The Hangry People

Every waitressing tale needs a horror story, and today, I was living in one.

I woke up late (again), with no time to grab anything substantial to eat before I ran out the door (bagel… so delicious… sitting in the refrigerator instead of in my stomach…) I arrived on the ship to sure signs of a wedding. Hooray, I thought. Perhaps more generous, tipsy people will shove bills into my hands! I love it when that happens!

But sadly, I was assigned to the upper deck, which hosted groups, which never ever tip. Oh, well, I thought. I’m here. I will work. I will be paid for said work. Yay, money. But then I found out that because of the wedding, the cruise was an hour later. Which meant that the people I was serving were showing up an hour later, too. Which meant that my call was supposed to be eleven, but there I was at ten, sitting there doing nothing (but still, thankfully, being paid for it.) So I was grumpy. I could have had breakfast. I could have waited an hour longer before walking in the sun, using my rain umbrella as a parasol because feeling the actual rays on my face made me want to die.

But anyway. My guests arrived and after taking the longest time to figure out where to sit (I swear, when faced with separate tables, even the oldest adults turn into twelve year olds when it comes to picking a seat), I approached them. I could tell from the first second that they were going to be terrible. They were obviously extremely hangry, and while I get like that too, I’m generally not rude to people that don’t, you know, KNOW me and will put up with me but eventually tell me to get over myself. These people had no such reservations. From the second I came up to them, they talked down to me and weren’t willing to wait for their orders for five minutes… but since they were being so demanding, changing their drink orders a million times and deciding to sit on the other side of the ship without telling me, they had to wait longer than usual. I don’t think it’s ever taken me that long to serve five tables. These were the types of people who, after taking their orders, would ask me as soon as I took the next table’s order, “Did you get our drinks yet?” I don’t know, have I left the room yet?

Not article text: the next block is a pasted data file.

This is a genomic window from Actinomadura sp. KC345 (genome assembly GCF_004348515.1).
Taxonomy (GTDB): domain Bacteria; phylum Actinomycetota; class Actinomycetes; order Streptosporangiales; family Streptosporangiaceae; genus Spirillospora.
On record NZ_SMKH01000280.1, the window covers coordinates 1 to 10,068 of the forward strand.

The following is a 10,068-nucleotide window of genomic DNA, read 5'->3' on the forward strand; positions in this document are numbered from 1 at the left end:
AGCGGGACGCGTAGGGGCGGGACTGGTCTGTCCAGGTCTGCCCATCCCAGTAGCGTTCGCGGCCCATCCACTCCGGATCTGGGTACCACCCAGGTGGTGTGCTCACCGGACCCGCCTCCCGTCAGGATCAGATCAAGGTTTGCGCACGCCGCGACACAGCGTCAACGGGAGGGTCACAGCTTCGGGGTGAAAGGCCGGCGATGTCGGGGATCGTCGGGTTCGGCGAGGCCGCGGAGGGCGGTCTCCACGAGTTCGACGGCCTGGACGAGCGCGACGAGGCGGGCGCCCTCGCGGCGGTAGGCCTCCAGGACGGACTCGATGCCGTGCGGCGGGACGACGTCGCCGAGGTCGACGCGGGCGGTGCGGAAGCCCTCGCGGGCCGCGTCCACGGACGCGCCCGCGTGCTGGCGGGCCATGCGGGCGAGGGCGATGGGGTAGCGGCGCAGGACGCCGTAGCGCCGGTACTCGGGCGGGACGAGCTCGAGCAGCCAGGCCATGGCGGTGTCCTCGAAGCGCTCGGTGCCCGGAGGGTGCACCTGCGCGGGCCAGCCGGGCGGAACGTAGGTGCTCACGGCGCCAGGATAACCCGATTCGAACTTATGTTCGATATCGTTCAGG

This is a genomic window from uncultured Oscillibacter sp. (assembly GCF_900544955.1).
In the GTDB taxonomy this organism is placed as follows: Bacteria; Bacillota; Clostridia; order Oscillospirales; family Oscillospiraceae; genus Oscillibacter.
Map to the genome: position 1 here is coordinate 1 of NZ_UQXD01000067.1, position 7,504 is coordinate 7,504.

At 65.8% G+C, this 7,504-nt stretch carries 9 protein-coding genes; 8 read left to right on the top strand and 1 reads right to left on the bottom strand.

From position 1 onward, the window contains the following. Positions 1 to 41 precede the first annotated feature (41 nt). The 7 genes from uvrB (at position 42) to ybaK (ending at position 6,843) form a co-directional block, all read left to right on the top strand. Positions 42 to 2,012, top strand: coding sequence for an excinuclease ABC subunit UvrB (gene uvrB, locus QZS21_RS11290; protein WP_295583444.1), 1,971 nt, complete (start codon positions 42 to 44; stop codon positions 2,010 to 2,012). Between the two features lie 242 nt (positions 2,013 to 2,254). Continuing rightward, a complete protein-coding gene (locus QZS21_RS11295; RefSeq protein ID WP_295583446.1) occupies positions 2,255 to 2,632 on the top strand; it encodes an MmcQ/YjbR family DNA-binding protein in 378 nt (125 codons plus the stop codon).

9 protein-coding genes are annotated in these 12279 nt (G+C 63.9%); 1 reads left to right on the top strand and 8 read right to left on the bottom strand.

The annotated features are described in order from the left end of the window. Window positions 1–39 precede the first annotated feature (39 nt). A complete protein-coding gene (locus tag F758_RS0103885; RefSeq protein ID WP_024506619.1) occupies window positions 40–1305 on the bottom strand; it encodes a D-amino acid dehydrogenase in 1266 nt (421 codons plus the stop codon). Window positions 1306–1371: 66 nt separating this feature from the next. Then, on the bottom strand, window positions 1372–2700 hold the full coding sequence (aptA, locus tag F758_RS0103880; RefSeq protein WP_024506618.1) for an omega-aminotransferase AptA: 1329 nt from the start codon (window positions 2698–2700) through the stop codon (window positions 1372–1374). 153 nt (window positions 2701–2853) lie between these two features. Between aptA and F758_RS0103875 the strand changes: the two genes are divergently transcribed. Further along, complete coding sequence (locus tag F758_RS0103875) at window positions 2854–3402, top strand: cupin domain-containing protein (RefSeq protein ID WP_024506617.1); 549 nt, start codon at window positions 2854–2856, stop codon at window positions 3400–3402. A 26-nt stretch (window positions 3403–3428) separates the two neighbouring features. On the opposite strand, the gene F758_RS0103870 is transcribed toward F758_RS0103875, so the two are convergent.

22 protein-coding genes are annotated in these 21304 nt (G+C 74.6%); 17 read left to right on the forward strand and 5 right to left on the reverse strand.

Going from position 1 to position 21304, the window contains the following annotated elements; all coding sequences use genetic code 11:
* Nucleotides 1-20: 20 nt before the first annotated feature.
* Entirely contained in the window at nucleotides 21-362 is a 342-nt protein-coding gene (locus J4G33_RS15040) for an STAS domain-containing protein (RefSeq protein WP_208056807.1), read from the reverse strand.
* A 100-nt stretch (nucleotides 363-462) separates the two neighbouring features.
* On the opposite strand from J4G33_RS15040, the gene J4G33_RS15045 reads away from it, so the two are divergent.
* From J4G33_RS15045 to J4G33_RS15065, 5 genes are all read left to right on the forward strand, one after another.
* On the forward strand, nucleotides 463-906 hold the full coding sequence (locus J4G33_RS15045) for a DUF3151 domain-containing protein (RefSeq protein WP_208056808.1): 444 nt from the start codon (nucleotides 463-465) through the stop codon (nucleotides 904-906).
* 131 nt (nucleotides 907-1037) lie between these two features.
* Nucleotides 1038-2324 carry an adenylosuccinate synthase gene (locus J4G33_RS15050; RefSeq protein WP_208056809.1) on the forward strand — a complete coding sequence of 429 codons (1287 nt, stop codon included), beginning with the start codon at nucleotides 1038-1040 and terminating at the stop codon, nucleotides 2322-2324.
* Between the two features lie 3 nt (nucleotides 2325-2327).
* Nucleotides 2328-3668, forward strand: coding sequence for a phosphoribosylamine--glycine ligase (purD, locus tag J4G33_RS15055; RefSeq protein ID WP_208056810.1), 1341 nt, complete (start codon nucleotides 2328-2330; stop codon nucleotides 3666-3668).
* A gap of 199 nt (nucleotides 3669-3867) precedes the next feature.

This went on for the first hour or so of the cruise, and I was about to cry again, but less from frustration at myself than anger at them. Thank God I didn’t have these people earlier in my waitressing career- I might have quit. Because they were terrifying and ridiculously demanding. I accept that I am a server and that my job is to serve; I do not feel that I am too good to do this. But demanding a second dessert when we have every single seat filled on all three levels of the ship just because you liked one half of the dessert and want more of that instead of the second half, free of charge, is NOT an acceptable reason to get mad when I say that you probably can’t have another one. (And guess what? I managed to get her one anyway. Because that’s what a freaking good waitress I am.)

I wasn’t the only one having these reactions. Co-worker Tamara had the other half of this huge group and when we were both in the waitstation and I moaned, “Why do these people hate me?”, she exclaimed, “I know! They are so angry about everything!” One of the photographer girls, whose job it is to take pictures and then peddle them to every single table, muttered as she passed us, “Does anyone else feel Satan’s presence on this floor?”